Back to Bataan - A Survivor's Story
Written by Rick Peterson
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Website Dedication
Author Rick Peterson



The Road to Bataan

The Bataan Death March

The San Fernando Train Ride

Camp O'Donnell

Clark Field Concentration Camp

Bilibid Prison

The Hell Ships


The Nomachi Express

Camp Nomachi

Surrender, Liberation, and Repatriation


University of Minnesota
Alf R. Larson
Recorded Oral History

Governor Pawlenty
State of the State Address Tribute

KSTP TV Newscasts

Duluth TV Newscasts

KTIS Radio Interview
Rick P./Paulette K.
Alf's Christian Faith

Alf's Letter to God

Alf R. Larson

In Memory:
Alf R. Larson
Star Tribune

US Representative
Erik Paulsen's Tribute

Alf Larson Day -
City of Crystal

Bataan Death March Route Map

Philippine Department of Tourism

Star Tribune:
March of Time
("Article of Interest" for 4-6 Grade Basic Skills Reading Test Prep)

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Bilibid Prison

Bilibid Prison - Main Gate -- Alf and fellow prisoners walked through this gate. -- U.S. Archive Photo We got to Bilibid around the middle of June 1944. It was a big prison. Actually, Bilibid was the main prison in the Philippines. The real hard-core prisoners, murders, rapists, etc. were sent down to the penal colony at Davao, which is on the island on Mindanao.

What did you do at Bilibid?
Nothing. We just survived. It was the most boring place you ever saw. There were no facilities and no work because we were going to ship out. They couldn't send us out on details. We weren't restricted to a cell. As soon as we woke up in the morning, the guards mustered us outside. There was a common bathroom for everyone to use. Most everybody just wandered around the compound, which was one big open courtyard. Everyone slept in the adjacent buildings. There were no bunks so we had to sleep on concrete floors. We just sat around the whole time.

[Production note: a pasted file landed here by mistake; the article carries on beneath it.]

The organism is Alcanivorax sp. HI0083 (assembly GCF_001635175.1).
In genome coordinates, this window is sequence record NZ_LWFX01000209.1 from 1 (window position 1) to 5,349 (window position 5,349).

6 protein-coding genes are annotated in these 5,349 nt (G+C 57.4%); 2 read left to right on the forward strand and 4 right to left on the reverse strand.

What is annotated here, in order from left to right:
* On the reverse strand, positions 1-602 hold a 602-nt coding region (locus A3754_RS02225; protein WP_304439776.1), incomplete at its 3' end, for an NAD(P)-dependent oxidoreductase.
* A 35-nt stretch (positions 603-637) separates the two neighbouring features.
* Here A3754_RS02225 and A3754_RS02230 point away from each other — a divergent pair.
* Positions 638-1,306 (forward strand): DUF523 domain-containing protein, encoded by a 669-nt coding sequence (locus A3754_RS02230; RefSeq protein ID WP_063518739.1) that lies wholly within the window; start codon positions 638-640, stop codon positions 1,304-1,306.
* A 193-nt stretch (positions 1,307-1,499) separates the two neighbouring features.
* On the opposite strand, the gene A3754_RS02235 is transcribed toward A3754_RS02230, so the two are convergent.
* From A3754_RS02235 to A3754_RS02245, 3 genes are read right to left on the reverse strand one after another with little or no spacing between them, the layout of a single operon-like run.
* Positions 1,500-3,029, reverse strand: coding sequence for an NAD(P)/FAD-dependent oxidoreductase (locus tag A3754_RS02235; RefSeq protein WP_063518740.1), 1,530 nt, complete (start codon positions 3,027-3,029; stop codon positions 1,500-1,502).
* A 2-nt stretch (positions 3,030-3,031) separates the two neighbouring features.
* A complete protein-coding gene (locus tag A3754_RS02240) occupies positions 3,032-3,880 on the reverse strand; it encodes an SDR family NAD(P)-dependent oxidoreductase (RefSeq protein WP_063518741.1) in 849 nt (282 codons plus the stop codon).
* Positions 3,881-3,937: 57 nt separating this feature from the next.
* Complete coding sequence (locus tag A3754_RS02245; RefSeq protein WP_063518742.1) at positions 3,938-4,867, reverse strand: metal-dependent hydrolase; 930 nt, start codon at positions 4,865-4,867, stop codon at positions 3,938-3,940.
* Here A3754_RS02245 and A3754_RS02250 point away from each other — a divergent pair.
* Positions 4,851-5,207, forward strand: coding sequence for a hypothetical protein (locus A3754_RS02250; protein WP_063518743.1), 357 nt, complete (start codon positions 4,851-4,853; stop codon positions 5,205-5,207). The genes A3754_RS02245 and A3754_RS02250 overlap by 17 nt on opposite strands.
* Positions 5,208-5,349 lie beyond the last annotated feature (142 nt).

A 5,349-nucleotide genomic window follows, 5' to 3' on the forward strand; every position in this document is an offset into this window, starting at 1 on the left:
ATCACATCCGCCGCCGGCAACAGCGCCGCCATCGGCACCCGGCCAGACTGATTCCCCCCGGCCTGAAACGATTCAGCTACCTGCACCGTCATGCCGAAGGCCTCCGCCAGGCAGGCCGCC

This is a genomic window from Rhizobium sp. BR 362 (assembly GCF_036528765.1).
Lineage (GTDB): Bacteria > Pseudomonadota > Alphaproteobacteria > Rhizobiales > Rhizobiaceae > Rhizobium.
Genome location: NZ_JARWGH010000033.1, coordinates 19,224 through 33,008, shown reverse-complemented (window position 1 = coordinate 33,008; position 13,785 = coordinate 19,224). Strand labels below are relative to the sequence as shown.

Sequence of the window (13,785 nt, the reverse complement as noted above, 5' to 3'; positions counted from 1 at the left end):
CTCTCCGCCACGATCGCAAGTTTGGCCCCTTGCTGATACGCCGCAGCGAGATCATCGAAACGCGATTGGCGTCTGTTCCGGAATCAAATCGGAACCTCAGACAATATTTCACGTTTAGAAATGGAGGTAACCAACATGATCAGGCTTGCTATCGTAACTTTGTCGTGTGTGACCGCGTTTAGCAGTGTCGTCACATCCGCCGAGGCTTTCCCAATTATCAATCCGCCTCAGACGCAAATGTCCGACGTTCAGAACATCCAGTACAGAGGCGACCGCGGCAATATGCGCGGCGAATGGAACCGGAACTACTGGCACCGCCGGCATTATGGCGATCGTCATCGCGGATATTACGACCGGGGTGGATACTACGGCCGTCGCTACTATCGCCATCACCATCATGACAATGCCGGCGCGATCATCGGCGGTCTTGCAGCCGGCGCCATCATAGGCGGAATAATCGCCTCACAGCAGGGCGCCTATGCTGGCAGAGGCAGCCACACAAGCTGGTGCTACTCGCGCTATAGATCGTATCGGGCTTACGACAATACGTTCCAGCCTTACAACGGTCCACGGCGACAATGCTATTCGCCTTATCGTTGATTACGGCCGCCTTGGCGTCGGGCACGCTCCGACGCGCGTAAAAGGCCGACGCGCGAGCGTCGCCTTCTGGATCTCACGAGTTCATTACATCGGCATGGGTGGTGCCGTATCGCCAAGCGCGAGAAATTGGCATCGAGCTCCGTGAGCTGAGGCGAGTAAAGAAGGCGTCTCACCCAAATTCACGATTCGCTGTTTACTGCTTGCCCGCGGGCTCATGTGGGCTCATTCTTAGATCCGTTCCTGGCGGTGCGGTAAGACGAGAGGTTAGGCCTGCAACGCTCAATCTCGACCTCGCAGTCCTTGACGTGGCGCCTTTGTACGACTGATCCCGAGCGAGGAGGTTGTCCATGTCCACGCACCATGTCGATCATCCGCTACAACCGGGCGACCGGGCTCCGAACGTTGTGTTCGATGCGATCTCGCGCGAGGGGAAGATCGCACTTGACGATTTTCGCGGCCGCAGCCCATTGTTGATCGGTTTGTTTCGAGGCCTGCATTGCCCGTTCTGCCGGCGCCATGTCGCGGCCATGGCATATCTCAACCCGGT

The Chapel At Bilibid -- The men in Bilibid Prison built a crude chapel against one of the fortress walls for church services. All denominations worship here. -- Drawing Courtesy of Ben Steele What time did you get up in the morning?
I don't know. Time really didn't mean anything. I'm not even sure even what time they fed us. I just lived from day to day and didn't project myself any further. If anyone had stayed there very long, they would have gone stark raving nuts!

Did you want to stay together with the Clark Field group? Could you pick whom you wanted to be with?
No. At Bilibid, everyone was assigned to a particular company. They didn't take into consideration your preference. I was lucky because quite a few people from Clark Field were assigned to my company. Of the 1162 people there, three hundred or so were from Clark Field. We left Bilibid Prison for the last time on August 13, 1944.

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